Lord Sutherland has chaired an inquiry into the collapse last summer of the SATS system (school tests). One conclusion he reached was that the supplier had not been properly investigated before being appointed:
Giving evidence yesterday, Sutherland said: “I don’t know companies that don’t do that kind of probing, whether it’s by telephone or Googling.
“If you Google, first you get the press cuttings and then you say, ah no, that’s so and so but here’s a serious report that maybe we need to inquire into further – and that’s what wasn’t done.”
Sutherland agreed that such online probing could produce gossip, “but if they have publicly failed to deliver on contracts in previous years, I’m not talking about 1920 here but earlier within the current period of five, six, seven years, if it failed to deliver then, then you ask what have they done to improve their delivery and performance?” (The Guardian)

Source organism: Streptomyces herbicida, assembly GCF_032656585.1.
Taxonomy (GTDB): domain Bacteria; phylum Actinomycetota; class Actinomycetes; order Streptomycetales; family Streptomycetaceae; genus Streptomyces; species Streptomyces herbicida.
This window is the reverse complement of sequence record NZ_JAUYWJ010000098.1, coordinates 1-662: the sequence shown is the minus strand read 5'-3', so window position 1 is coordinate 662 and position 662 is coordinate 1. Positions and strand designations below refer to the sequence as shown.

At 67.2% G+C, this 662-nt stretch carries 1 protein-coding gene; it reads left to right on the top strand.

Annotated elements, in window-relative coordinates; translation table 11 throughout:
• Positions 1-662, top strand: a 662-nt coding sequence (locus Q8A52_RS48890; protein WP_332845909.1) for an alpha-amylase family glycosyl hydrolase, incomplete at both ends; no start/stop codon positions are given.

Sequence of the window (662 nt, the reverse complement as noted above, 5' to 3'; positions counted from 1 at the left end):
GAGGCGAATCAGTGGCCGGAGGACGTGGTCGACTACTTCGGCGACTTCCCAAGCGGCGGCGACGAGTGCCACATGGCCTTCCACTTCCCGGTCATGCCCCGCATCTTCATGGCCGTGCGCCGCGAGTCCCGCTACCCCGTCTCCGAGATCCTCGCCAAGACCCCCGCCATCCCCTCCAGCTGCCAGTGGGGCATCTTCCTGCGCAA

This is good advice in itself, and it is also worth bearing in mind that one likely result of the SATS fiasco and Sutherland inquriy is civil servants and others being now much more likely to research possible suppliers online and to take serious note of what they find. After all, if something goes wrong and you’ve ignored the warnings from the Sutherland inquiry, that would make it pretty hard to justify you having done your job well. So would-be suppliers beware.